Forwarded from Robert Touraine

Louis Proyect lnp3 at
Thu May 8 07:19:17 MDT 2003


"Environmental regulation should be depicted as an incredible
intervention in the operation of society." -John Graham, Speech to the
Heritage Foundation, 1996

The Bush administration has actively campaigned against the Affirmative
Action policy of public universities that are designed to help
African-Americans, other minorities, and poorer students in general.
However, in order to weaken environmental regulations, it takes the
opposite stance regarding older Americans. Apparently, if you are over
70, you get some negative "points".


NY TIMES, Baltimore, May 7 - A Bush administration policy to base some
regulations on a calculation that the life of each person older than 70
should be valued less than the life of a younger person has antagonized
older Americans and environmental groups, and it has stirred tensions
among federal agencies.

Instead of the traditional assumption that all lives saved from cleaner
air are worth the same, administration officials in two environmental
studies included an alternative method that used two values, $3.7
million for the life a person younger than 70 and $2.3 million for an
older person, a 37 percent difference.

Critics call the policy the "senior death discount" and say the
administration is turning on older Americans as a rationale to weaken
environmental regulations.

Today, Christie Whitman, administrator of the Environmental Protection
Agency, said her agency had never applied the policy in its decision
making and never would. ... John D. Graham, the regulations
administrator at the Office of Management and Budget who has been the
champion of the policy, said the calculation would not be used because
it was based on an old study. Dr. Graham insisted he was committed to
the principle of analyzing how many years of life would be added by a
particular measure, not simply the number of lives. ...
Environmentalists say the problem with Dr. Graham's approach is that it
inflates the costs of regulations and diminishes the perceived benefits,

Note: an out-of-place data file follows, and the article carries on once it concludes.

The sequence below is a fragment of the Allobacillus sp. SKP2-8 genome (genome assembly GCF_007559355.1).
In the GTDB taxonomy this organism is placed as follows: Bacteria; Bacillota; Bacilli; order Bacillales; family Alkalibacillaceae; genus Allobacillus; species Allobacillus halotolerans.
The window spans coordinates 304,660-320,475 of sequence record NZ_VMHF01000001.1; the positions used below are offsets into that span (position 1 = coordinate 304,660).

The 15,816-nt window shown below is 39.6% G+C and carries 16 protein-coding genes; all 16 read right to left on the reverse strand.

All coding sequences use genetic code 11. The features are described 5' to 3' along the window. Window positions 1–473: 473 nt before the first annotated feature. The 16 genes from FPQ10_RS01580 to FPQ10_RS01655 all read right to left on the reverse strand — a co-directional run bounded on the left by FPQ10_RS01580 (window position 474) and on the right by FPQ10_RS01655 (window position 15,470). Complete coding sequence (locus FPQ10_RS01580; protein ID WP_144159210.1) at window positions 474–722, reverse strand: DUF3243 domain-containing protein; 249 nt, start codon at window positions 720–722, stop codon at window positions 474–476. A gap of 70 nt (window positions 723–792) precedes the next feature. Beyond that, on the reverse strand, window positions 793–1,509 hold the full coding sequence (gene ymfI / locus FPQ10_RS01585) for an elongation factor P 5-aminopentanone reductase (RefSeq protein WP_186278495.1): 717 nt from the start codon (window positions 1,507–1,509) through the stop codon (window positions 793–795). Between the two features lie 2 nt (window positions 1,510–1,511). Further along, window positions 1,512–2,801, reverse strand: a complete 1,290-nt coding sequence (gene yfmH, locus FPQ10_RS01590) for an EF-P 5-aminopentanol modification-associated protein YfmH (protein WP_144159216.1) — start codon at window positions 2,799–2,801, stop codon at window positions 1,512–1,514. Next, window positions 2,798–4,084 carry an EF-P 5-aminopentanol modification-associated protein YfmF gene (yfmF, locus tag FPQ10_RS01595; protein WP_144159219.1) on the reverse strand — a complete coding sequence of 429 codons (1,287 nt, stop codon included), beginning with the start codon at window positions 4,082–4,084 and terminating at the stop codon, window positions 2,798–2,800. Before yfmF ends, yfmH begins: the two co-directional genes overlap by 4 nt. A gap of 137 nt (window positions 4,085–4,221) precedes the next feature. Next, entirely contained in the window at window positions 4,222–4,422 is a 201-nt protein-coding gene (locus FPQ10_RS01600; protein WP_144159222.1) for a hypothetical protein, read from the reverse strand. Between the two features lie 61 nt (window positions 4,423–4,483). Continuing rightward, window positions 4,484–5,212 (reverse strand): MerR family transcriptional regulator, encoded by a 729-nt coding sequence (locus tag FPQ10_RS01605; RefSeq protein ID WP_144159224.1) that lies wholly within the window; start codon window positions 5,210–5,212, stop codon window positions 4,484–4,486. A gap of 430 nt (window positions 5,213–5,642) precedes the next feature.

making it easier for the administration to propose a relaxation of rules.

Carol M. Browner, the E.P.A. administrator in the Clinton
administration, said that under the traditional method a particular air
pollution regulation was shown to have benefits of $77 billion but that
the life-expectancy method, along with other more conservative
assumptions, would lower the benefits, to $8 billion.

"They are adjusting the calculations to say that the benefits of less
pollution are much lower," Ms. Browner said.

Although similar analyses were conducted when she was administrator, she
said, no decisions were based on them.

Dr. Graham, founder of the Harvard Center for Risk Analysis, said the
life-expectancy analysis was being used merely to provide extra
guidance, not set policy. He noted that the Food and Drug Administration
had used it for nearly a decade. ... Mrs. Whitman, however, acknowledged
that Dr. Graham's method would still accompany her agency's studies,
including those on President Bush's "Clear Skies" proposal.

Those methods, with higher costs and lower benefits, would be available
to members of Congress.

Environmentalists said if the agency was not using the life-expectancy
method, it should expunge it. Milton C. Weinstein, a professor at the
Harvard School of Public Health and a pioneer of life-expectancy
analysis, said it had become routine among medical researchers but still
aroused controversy.

MORE ON JOHN GRAHAM Graham, before coming to the  office of OMB, was the
founding director of the Harvard Center for Risk Analysis (HCRA). The
HCRA is connected to Harvard University as a separate sub-unit of the
Harvard School of Public Health, offering twelve courses in the field of
"decision analysis" to Harvard students but does not itself grant any

The HCRA is funded by more than 100 large corporations and trade
associations, including Boise Cascade Corporation, Georgia-Pacific
Corporation, International Paper, Westvaco, Exxon Corporation, Texaco
Foundation, and the American Crop Protection Association.

John Graham taught short courses and multi-day seminars that grant
"continuing executive education" credits to corporate officers. These
courses train business executives to, among other things, "identify
subgroups of lay people who are likely to be particularly outraged or
tolerant about a potential risk."


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